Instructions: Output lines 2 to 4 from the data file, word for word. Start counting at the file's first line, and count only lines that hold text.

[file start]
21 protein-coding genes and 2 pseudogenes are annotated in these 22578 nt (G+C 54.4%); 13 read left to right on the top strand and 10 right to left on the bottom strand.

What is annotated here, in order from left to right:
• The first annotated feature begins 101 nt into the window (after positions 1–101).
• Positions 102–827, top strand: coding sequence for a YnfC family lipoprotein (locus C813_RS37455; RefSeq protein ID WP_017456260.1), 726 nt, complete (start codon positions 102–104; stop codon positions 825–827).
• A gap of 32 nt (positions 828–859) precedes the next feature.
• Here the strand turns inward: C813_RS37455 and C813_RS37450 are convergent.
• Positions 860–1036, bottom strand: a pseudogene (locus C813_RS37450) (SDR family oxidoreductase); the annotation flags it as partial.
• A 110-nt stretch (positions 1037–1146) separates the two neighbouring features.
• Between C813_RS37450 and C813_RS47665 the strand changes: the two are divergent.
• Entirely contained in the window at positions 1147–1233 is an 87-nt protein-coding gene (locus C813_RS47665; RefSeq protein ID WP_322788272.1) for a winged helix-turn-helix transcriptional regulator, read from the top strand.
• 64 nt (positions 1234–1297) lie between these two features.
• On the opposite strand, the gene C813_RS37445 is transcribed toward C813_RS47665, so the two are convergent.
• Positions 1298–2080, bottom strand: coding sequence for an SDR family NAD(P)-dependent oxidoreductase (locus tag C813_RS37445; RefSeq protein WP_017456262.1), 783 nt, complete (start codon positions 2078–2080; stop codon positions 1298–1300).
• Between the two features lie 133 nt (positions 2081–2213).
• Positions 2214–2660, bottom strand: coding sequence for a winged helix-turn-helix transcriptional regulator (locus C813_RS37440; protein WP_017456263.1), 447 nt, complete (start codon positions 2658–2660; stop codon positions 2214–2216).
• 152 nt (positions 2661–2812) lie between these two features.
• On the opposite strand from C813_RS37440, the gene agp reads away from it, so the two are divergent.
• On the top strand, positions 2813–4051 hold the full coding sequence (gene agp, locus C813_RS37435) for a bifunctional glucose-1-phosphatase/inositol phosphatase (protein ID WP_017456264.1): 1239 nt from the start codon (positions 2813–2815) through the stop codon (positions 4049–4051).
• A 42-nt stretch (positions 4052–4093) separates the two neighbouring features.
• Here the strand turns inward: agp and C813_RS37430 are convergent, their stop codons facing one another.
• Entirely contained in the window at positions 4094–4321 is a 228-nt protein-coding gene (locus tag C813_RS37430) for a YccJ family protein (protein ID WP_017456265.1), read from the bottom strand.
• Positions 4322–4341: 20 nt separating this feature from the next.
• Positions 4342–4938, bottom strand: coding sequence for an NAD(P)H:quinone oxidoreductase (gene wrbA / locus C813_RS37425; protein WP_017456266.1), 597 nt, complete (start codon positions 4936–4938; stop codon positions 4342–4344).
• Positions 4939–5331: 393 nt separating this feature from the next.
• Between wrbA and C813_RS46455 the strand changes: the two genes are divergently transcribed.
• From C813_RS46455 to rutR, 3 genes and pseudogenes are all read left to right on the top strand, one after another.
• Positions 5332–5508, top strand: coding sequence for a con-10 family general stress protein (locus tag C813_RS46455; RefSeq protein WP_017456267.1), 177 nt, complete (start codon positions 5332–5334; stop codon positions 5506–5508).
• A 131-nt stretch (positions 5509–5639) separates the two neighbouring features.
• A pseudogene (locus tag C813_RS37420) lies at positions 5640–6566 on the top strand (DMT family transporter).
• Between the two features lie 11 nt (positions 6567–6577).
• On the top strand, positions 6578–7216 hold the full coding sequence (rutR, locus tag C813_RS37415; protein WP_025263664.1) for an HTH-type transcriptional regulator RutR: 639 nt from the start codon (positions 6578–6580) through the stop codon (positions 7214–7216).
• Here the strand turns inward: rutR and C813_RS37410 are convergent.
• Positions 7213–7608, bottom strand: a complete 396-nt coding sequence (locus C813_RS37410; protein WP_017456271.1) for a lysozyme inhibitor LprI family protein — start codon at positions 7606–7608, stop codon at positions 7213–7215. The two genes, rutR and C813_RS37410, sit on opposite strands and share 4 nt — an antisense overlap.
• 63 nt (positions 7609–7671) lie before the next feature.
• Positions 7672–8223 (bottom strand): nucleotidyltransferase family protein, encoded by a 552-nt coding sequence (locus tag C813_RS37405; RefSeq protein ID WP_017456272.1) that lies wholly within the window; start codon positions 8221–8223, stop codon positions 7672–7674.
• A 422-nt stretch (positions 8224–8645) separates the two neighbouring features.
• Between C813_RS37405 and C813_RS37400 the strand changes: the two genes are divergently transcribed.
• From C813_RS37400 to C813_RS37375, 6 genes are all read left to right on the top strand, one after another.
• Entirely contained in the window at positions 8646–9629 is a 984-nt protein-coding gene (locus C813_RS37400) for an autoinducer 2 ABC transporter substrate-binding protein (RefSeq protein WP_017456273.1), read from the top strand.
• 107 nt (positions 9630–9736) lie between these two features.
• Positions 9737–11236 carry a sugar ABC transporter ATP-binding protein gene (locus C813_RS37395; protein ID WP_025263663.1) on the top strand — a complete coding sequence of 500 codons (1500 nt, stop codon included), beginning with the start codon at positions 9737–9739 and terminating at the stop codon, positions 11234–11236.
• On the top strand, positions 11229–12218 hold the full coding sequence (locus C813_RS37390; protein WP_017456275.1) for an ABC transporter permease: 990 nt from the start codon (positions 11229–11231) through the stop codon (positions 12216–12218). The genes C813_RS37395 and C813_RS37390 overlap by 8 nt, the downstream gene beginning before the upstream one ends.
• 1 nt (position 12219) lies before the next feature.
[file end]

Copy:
What is annotated here, in order from left to right:
• The first annotated feature begins 101 nt into the window (after positions 1–101).
• Positions 102–827, top strand: coding sequence for a YnfC family lipoprotein (locus C813_RS37455; RefSeq protein ID WP_017456260.1), 726 nt, complete (start codon positions 102–104; stop codon positions 825–827).